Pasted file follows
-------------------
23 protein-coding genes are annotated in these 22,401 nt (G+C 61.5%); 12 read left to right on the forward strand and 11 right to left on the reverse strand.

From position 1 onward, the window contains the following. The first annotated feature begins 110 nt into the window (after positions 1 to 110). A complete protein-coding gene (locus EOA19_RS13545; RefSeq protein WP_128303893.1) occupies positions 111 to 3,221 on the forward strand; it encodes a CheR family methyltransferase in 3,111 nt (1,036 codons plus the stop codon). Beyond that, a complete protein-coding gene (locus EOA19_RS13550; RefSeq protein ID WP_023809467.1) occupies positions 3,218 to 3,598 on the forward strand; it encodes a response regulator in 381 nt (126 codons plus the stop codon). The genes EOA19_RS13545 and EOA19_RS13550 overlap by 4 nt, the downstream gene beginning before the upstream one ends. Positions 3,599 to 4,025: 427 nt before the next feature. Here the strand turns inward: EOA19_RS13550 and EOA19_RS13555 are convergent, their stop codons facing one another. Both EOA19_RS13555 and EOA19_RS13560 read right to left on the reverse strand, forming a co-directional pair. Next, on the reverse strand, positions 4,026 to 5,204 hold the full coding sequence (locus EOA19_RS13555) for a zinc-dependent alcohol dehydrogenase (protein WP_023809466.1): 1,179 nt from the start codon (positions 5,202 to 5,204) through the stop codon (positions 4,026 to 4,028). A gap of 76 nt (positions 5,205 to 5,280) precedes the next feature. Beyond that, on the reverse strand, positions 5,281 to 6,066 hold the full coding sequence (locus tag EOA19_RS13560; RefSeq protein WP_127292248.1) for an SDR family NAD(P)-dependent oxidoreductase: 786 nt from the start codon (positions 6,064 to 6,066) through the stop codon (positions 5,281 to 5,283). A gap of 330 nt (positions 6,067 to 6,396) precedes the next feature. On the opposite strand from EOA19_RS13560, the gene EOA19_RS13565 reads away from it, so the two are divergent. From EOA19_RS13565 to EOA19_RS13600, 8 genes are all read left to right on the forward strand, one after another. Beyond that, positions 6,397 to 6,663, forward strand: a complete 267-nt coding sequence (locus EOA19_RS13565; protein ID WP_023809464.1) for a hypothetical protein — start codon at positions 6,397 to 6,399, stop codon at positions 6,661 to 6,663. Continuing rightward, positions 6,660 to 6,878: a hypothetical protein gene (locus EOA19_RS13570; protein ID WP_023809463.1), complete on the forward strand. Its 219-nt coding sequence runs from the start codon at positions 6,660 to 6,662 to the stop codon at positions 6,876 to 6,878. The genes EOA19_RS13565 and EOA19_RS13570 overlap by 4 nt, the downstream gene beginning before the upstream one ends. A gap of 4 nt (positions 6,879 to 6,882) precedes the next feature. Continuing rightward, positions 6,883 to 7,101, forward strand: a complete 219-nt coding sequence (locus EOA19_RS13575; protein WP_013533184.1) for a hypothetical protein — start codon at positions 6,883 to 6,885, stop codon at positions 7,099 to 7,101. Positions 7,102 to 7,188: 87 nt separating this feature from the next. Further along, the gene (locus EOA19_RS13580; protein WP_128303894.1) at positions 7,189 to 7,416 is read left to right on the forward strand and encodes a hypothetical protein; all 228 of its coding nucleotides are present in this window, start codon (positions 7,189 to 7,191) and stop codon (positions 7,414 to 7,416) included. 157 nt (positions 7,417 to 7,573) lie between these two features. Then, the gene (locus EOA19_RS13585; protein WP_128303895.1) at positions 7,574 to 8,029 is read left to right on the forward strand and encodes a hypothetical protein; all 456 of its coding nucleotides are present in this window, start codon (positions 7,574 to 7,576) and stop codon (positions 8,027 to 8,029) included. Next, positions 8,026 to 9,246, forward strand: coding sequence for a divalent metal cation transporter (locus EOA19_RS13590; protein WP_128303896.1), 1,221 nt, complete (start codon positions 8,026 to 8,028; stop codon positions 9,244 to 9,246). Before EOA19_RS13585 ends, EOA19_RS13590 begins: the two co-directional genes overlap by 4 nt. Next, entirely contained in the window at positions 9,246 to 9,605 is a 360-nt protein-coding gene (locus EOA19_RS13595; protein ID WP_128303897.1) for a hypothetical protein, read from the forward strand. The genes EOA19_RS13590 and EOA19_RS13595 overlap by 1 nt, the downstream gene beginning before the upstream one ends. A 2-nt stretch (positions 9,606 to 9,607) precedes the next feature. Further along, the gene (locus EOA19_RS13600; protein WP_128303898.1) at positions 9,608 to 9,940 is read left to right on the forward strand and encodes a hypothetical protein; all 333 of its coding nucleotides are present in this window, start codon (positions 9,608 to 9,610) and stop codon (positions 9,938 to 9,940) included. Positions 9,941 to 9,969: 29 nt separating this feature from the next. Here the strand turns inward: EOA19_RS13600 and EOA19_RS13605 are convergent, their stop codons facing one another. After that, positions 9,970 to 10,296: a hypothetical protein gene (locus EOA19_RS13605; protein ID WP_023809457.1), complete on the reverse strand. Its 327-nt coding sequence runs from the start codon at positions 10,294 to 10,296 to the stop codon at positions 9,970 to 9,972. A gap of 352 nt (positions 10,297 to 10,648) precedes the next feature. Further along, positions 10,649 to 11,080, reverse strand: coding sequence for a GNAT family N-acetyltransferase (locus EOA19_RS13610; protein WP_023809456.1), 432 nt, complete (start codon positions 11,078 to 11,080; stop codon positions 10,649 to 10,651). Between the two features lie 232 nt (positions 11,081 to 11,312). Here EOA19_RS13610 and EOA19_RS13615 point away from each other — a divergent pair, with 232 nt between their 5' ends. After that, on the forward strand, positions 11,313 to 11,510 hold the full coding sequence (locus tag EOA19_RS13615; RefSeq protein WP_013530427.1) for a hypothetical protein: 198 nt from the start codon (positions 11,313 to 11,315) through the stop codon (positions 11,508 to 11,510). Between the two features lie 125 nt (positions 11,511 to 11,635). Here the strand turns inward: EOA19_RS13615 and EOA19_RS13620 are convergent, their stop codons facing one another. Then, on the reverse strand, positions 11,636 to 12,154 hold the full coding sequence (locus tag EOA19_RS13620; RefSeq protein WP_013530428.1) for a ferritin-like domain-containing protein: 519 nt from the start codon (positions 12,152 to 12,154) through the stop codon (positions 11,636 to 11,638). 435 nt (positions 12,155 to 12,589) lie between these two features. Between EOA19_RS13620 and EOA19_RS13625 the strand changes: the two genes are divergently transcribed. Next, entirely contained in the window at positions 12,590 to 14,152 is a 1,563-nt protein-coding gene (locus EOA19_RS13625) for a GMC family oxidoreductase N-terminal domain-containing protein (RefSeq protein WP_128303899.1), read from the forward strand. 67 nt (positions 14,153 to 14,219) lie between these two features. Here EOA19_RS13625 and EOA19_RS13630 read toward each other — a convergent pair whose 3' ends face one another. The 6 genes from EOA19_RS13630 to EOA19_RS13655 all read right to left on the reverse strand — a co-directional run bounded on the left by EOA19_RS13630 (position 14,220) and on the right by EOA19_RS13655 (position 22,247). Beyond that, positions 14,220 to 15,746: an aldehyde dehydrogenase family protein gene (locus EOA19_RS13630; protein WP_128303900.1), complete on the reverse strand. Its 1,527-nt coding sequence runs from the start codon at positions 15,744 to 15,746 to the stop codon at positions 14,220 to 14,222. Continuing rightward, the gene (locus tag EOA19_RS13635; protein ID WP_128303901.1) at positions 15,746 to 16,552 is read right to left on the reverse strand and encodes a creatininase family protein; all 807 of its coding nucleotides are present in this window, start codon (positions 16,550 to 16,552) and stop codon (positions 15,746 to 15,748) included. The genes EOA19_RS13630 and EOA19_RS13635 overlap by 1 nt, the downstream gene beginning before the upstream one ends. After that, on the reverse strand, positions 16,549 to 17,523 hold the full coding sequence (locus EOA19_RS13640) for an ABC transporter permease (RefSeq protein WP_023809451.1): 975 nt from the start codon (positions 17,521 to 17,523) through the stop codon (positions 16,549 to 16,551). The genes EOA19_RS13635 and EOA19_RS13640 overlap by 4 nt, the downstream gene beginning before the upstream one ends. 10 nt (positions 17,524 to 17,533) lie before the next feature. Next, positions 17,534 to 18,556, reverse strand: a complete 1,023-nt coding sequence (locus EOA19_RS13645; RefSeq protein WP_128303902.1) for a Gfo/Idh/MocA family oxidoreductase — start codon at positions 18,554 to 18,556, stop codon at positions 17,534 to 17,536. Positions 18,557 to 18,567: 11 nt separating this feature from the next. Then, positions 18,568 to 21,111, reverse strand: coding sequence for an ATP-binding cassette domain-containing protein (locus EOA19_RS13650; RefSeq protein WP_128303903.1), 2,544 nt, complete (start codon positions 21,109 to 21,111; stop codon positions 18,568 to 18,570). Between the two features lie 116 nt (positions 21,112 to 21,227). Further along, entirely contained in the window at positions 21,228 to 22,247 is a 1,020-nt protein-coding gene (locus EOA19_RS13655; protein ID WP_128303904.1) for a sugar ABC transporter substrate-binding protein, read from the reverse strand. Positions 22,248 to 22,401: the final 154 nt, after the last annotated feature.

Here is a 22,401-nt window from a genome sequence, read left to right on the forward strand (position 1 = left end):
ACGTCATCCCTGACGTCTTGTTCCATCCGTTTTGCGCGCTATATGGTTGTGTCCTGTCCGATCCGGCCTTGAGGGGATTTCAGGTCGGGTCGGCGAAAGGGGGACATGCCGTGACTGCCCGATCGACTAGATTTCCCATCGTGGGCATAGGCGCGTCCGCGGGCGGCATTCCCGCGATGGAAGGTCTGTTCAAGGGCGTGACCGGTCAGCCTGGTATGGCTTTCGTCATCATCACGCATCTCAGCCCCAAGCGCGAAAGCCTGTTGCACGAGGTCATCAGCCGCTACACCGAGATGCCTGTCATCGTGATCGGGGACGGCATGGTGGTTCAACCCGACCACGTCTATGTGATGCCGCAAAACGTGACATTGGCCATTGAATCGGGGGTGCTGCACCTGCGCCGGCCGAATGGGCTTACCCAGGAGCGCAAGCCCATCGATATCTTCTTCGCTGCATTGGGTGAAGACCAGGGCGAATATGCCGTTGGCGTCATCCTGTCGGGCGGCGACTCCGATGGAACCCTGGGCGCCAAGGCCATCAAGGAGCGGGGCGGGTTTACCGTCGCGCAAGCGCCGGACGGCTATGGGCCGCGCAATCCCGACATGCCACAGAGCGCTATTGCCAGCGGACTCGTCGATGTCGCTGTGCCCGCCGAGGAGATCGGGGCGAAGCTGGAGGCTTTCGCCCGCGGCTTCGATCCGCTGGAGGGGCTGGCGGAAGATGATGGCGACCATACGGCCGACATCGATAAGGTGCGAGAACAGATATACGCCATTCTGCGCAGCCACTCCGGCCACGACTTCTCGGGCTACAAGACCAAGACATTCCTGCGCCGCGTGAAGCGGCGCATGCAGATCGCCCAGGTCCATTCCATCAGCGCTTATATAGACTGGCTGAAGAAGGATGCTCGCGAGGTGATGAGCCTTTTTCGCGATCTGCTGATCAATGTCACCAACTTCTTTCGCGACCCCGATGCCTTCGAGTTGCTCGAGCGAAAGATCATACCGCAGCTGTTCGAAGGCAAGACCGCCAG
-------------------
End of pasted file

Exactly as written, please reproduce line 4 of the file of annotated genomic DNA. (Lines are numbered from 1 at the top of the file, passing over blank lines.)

ACGTCATCCCTGACGTCTTGTTCCATCCGTTTTGCGCGCTATATGGTTGTGTCCTGTCCGATCCGGCCTTGAGGGGATTTCAGGTCGGGTCGGCGAAAGGGGGACATGCCGTGACTGCCCGATCGACTAGATTTCCCATCGTGGGCATAGGCGCGTCCGCGGGCGGCATTCCCGCGATGGAAGGTCTGTTCAAGGGCGTGACCGGTCAGCCTGGTATGGCTTTCGTCATCATCACGCATCTCAGCCCCAAGCGCGAAAGCCTGTTGCACGAGGTCATCAGCCGCTACACCGAGATGCCTGTCATCGTGATCGGGGACGGCATGGTGGTTCAACCCGACCACGTCTATGTGATGCCGCAAAACGTGACATTGGCCATTGAATCGGGGGTGCTGCACCTGCGCCGGCCGAATGGGCTTACCCAGGAGCGCAAGCCCATCGATATCTTCTTCGCTGCATTGGGTGAAGACCAGGGCGAATATGCCGTTGGCGTCATCCTGTCGGGCGGCGACTCCGATGGAACCCTGGGCGCCAAGGCCATCAAGGAGCGGGGCGGGTTTACCGTCGCGCAAGCGCCGGACGGCTATGGGCCGCGCAATCCCGACATGCCACAGAGCGCTATTGCCAGCGGACTCGTCGATGTCGCTGTGCCCGCCGAGGAGATCGGGGCGAAGCTGGAGGCTTTCGCCCGCGGCTTCGATCCGCTGGAGGGGCTGGCGGAAGATGATGGCGACCATACGGCCGACATCGATAAGGTGCGAGAACAGATATACGCCATTCTGCGCAGCCACTCCGGCCACGACTTCTCGGGCTACAAGACCAAGACATTCCTGCGCCGCGTGAAGCGGCGCATGCAGATCGCCCAGGTCCATTCCATCAGCGCTTATATAGACTGGCTGAAGAAGGATGCTCGCGAGGTGATGAGCCTTTTTCGCGATCTGCTGATCAATGTCACCAACTTCTTTCGCGACCCCGATGCCTTCGAGTTGCTCGAGCGAAAGATCATACCGCAGCTGTTCGAAGGCAAGACCGCCAG